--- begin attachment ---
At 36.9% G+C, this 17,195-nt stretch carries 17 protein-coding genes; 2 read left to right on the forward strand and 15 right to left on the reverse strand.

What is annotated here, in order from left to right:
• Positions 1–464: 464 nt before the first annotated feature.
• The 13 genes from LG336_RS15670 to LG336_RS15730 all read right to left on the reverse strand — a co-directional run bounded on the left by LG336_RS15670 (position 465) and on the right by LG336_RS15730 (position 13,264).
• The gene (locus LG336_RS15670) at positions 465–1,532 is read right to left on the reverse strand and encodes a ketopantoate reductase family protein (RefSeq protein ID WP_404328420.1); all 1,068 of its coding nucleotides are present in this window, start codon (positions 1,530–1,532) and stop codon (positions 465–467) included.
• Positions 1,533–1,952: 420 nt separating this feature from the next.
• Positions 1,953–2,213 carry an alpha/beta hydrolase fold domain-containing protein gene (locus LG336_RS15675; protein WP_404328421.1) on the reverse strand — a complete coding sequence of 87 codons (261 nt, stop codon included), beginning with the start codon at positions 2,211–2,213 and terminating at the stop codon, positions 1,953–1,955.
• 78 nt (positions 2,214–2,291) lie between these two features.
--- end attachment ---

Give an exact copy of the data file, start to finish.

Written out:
At 36.9% G+C, this 17,195-nt stretch carries 17 protein-coding genes; 2 read left to right on the forward strand and 15 right to left on the reverse strand.

What is annotated here, in order from left to right:
• Positions 1–464: 464 nt before the first annotated feature.
• The 13 genes from LG336_RS15670 to LG336_RS15730 all read right to left on the reverse strand — a co-directional run bounded on the left by LG336_RS15670 (position 465) and on the right by LG336_RS15730 (position 13,264).
• The gene (locus LG336_RS15670) at positions 465–1,532 is read right to left on the reverse strand and encodes a ketopantoate reductase family protein (RefSeq protein ID WP_404328420.1); all 1,068 of its coding nucleotides are present in this window, start codon (positions 1,530–1,532) and stop codon (positions 465–467) included.
• Positions 1,533–1,952: 420 nt separating this feature from the next.
• Positions 1,953–2,213 carry an alpha/beta hydrolase fold domain-containing protein gene (locus LG336_RS15675; protein WP_404328421.1) on the reverse strand — a complete coding sequence of 87 codons (261 nt, stop codon included), beginning with the start codon at positions 2,211–2,213 and terminating at the stop codon, positions 1,953–1,955.
• 78 nt (positions 2,214–2,291) lie between these two features.